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that conversation, what appears to be the case is that Napoleon praised Islam immensely. And he praised the Prophet sallallahu alayhi wasallam. And he expressed his admiration of Islam. That's really what happened. Doesn't look like he actually converted. Yes, there are some books that say that. And yes, you'll find it in Muslim websites and whatnot. But I'm highly skeptical. And if you look at the original sources, they don't mention that. And in fact, we know because we have clear statements from his own generals, from the people that are on the other side, where they're saying that Napoleon was basically using this as a ruse to court the Lima class to praise Islam and

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whatnot. He was not a religious person, per se. And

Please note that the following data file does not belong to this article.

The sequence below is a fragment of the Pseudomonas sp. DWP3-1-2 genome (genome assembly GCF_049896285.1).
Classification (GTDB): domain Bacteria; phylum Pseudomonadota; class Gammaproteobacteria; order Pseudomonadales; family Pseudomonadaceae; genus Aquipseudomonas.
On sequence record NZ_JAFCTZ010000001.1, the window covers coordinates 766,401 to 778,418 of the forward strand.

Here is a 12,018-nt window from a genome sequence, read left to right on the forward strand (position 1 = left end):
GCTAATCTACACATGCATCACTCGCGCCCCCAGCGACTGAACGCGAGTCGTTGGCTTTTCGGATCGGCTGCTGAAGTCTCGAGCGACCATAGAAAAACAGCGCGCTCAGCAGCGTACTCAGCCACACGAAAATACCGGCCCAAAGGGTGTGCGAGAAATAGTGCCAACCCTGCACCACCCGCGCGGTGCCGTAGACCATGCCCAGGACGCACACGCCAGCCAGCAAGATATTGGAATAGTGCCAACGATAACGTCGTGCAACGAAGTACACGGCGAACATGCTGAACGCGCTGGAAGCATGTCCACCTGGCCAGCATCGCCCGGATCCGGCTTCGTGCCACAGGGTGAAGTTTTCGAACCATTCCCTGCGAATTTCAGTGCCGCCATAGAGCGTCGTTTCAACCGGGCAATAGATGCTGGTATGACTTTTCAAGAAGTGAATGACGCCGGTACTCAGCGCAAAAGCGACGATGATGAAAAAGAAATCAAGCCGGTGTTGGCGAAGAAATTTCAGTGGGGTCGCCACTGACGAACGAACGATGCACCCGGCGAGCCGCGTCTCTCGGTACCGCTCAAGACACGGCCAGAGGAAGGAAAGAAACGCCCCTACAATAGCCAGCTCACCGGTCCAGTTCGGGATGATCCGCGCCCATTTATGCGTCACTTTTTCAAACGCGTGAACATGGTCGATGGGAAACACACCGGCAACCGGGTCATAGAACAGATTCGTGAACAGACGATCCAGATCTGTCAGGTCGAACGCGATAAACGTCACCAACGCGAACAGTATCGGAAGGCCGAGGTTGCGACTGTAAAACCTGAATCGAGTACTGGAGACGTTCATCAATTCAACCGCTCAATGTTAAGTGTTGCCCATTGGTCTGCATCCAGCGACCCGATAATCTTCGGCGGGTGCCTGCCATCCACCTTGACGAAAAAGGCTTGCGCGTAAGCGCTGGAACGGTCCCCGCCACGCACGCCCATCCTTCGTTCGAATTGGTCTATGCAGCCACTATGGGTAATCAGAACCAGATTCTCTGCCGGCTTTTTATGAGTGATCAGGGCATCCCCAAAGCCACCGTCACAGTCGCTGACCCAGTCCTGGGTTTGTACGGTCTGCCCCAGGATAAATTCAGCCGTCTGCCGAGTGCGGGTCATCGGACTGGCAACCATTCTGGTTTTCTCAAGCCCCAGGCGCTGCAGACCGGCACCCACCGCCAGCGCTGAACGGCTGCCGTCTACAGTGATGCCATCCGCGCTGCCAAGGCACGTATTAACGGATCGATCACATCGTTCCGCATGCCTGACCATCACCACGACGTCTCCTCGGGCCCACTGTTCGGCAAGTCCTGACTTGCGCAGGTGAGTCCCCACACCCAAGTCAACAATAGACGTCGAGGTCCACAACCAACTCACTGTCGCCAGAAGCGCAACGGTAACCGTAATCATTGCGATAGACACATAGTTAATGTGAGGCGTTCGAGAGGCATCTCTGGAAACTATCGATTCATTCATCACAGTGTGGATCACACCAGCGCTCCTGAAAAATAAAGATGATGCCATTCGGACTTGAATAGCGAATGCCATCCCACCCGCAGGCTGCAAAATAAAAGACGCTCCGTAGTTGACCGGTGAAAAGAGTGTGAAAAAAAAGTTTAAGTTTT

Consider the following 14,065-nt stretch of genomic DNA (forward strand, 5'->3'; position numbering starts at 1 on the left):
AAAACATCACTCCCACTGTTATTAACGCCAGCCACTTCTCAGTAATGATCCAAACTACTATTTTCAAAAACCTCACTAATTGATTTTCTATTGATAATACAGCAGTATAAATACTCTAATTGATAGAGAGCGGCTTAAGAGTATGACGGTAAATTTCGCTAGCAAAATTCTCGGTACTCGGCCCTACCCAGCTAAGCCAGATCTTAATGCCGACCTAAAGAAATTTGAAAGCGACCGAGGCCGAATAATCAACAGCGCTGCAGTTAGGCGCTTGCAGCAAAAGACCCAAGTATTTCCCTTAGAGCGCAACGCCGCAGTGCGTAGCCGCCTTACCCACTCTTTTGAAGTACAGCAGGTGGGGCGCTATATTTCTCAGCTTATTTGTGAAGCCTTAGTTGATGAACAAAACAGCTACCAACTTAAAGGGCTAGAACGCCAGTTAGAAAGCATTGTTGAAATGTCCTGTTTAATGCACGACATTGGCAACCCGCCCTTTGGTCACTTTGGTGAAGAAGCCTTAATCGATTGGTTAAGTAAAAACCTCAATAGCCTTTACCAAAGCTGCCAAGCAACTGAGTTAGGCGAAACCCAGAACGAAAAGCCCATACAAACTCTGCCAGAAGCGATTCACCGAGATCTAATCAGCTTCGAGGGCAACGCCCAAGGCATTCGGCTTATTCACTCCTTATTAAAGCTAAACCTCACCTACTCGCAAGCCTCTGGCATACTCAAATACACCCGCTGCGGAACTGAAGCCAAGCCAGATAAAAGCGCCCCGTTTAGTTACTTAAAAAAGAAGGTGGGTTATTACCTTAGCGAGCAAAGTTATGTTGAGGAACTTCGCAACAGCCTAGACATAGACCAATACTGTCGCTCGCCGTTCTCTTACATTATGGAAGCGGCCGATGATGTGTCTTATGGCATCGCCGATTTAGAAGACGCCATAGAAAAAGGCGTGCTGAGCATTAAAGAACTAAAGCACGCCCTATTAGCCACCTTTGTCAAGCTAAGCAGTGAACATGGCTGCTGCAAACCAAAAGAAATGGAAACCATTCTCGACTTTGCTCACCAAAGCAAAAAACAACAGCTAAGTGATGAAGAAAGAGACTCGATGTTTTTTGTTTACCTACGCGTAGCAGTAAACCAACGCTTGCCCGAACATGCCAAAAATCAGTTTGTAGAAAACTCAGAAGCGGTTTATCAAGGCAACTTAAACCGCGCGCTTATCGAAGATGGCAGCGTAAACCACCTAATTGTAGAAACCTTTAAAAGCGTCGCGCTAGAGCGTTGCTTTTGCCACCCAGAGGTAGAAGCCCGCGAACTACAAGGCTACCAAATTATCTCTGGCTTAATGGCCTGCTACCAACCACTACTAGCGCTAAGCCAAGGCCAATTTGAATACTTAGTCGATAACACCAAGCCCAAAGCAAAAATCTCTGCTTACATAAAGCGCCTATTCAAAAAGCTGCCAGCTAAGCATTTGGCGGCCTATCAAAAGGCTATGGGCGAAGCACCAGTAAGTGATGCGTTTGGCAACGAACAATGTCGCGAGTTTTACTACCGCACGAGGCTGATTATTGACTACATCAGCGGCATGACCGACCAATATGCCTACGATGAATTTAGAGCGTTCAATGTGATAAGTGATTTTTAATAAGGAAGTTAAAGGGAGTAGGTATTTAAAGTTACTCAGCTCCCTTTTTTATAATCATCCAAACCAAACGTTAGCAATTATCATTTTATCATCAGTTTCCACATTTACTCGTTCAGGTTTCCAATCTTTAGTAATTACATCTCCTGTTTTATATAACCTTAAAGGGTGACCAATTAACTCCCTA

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True, true. he admired certain aspects of Islam, but he never practiced Islam. He never prayed or did anything or did anything that a Muslim would do. And there's no indication from the original sources that he actually uttered the Shahada. So the notion of his conversion seems to be a misunderstanding, by maybe a second generation third generation chronicler, where the extreme praise of Islam Yes, he did praise Islam, and he praises the Prophet. So somebody praised the Quran. And in fact, the next week, he wrote a letter to a shift that was preserved, you were a letter to a chef in another city. And he said that, I hope that I should be able to unite all of the aroma of all of the